For instance, children may be surprised to learn after the parents have passed that their funds are in a trust as opposed to outright distributions. Similarly, problems can ensue when one child learns after the parents’ passing that his/her inheritance is tied up in a trust with restrictions, whereas another child receives a distribution outright. This can lead to resentment among siblings and consequently damage the family unit.

In extreme cases, estate plans not grounded in good communication can open the door to litigation among family members who feel the distributions are unfair or who challenge the merit of the estate plan. As a result, assets can be locked up in litigation for years, chipping away at family unity as well as the overall value of the estate.

The Transfer of Boomer Wealth – Now Is the Time for Conversation

The largest transfer of wealth in history will occur when Baby Boomers begin transferring their wealth to future generations. This makes communication of estate plans all the more important as this transfer begins.

Understanding expectations is particularly an issue with the Boomer transfer of wealth. Boomers need to truly understand the expectations of their Gen X (approximately born between 1965-1979) and Millennial (1980-94) children; similarly, the children understand the reality of the Boomer’s estate plans.

Gen Xers and Millennials, the most likely recipients of the Boomer wealth, have faced challenges in optimizing saving and investing, which could lead to an increased dependency on (and expectation of) an inheritance. Children from these generations are often strapped by student loans and many lost jobs during the 2008 Great Recession, just as they were getting rolling with their careers.

Adding to their financial burden, many had already purchased homes (sometimes out of their limits because of the leniency of mortgages) that then lost significant value. Unlike their parents’ generation, many do not have pensions, and many have fears about what Social Security will look like when they retire. And then there’s always increasing health care costs.

Some children from these generations may expect an inheritance to see them through their retirement. But if the Boomer parents have other distribution plans in mind or need to spend more funds than expected on their own care as healthcare expenses and life expectancy increases, there is the potential for a bumpy road in transfer of these assets.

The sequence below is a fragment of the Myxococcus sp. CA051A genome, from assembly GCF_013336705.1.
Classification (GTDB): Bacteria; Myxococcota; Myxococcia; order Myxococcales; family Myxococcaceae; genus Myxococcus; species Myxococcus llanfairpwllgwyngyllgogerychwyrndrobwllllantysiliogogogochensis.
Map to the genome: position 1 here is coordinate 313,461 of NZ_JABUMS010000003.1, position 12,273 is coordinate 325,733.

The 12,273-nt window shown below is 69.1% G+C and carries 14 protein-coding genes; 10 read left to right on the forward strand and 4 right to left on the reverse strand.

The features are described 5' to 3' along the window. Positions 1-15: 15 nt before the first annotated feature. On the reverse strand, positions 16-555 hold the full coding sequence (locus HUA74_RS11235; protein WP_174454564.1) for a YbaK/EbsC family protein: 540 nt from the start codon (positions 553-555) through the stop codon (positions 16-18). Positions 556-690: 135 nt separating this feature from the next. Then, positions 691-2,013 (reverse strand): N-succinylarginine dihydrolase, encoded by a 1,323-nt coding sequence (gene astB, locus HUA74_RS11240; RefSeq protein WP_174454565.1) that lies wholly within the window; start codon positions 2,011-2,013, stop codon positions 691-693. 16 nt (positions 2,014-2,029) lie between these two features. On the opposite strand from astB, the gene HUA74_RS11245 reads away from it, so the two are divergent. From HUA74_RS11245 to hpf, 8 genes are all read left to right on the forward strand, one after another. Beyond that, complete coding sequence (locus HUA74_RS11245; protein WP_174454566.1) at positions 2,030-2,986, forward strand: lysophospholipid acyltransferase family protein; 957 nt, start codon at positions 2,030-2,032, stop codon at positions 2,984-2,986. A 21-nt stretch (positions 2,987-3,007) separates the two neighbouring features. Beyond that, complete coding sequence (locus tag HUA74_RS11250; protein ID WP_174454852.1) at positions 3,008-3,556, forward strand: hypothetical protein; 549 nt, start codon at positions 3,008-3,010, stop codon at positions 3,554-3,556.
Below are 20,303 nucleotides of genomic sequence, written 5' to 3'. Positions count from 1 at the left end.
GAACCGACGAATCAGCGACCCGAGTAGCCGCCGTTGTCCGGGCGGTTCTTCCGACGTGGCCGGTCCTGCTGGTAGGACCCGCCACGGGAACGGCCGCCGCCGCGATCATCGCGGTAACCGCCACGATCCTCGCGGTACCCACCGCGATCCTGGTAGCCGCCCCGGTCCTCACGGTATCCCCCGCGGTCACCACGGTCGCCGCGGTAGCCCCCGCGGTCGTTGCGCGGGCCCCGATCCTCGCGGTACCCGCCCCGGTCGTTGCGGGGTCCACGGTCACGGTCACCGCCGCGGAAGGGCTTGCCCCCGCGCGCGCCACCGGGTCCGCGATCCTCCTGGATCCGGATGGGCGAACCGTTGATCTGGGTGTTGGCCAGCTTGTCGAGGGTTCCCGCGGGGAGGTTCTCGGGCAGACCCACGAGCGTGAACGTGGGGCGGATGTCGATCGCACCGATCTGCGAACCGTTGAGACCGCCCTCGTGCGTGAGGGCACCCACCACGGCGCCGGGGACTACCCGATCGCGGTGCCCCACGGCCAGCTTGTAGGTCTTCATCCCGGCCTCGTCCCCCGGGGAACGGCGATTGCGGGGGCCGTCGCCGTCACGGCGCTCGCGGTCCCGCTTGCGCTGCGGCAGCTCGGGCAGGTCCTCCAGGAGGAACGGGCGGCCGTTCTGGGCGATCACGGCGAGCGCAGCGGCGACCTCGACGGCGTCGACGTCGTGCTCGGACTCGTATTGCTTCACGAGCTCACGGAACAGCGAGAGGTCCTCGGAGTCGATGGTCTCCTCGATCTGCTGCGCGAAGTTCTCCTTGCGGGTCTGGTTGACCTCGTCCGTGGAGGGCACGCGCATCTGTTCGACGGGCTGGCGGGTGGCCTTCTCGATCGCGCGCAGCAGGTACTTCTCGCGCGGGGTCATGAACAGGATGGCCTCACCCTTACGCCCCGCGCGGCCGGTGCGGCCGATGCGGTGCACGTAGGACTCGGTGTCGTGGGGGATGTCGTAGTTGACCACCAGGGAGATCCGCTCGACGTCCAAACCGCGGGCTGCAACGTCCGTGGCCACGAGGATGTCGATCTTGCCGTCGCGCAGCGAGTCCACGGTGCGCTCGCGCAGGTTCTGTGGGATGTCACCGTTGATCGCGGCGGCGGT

However, communication today will help set realistic expectations for tomorrow, and reduce risks of problems when the transfers occur.

Building a Plan for Conversation

Where does a family begin this conversation?

First, a family needs to understand the risks of failing to discuss estate distribution plans and consider such conversations an integral part of an overall estate plan.

From there, the family needs to determine their comfort level with starting the discussion. Some opt for a slow introduction to the financial and estate plans with future generations, whereas others prefer to fully disclose the plans. Each conversation will be unique. Starting the conversation is the most difficult part, though once conversations begin, they often gain momentum, making future conversations easier and easier. In many cases, a financial advisor can facilitate the beginning of those discussions and guide a family through difficult discussions.

While it may not always be easy, it’s important to remember that it is always time for a conversation, so your wealth is handled in the best manner possible, and your family—whom you cherish the most—remains intact.

 

Tags:  Baby Boomers, Children and Money, conversation about wealth, Estate Planning, Generations and Wealth, Inheritance, Money Talk, Multi-generational Wealth, Older Children and Money, Passing on Inheritance, Talking with Children About Money, Transfer of Wealth, Trust and Estate Services, Wealth Transfer

Note:  The content of this article is for guidance and information purposes only and is not intended to be construed as advice. Information provided is not intended to provide investment, tax, or legal advice.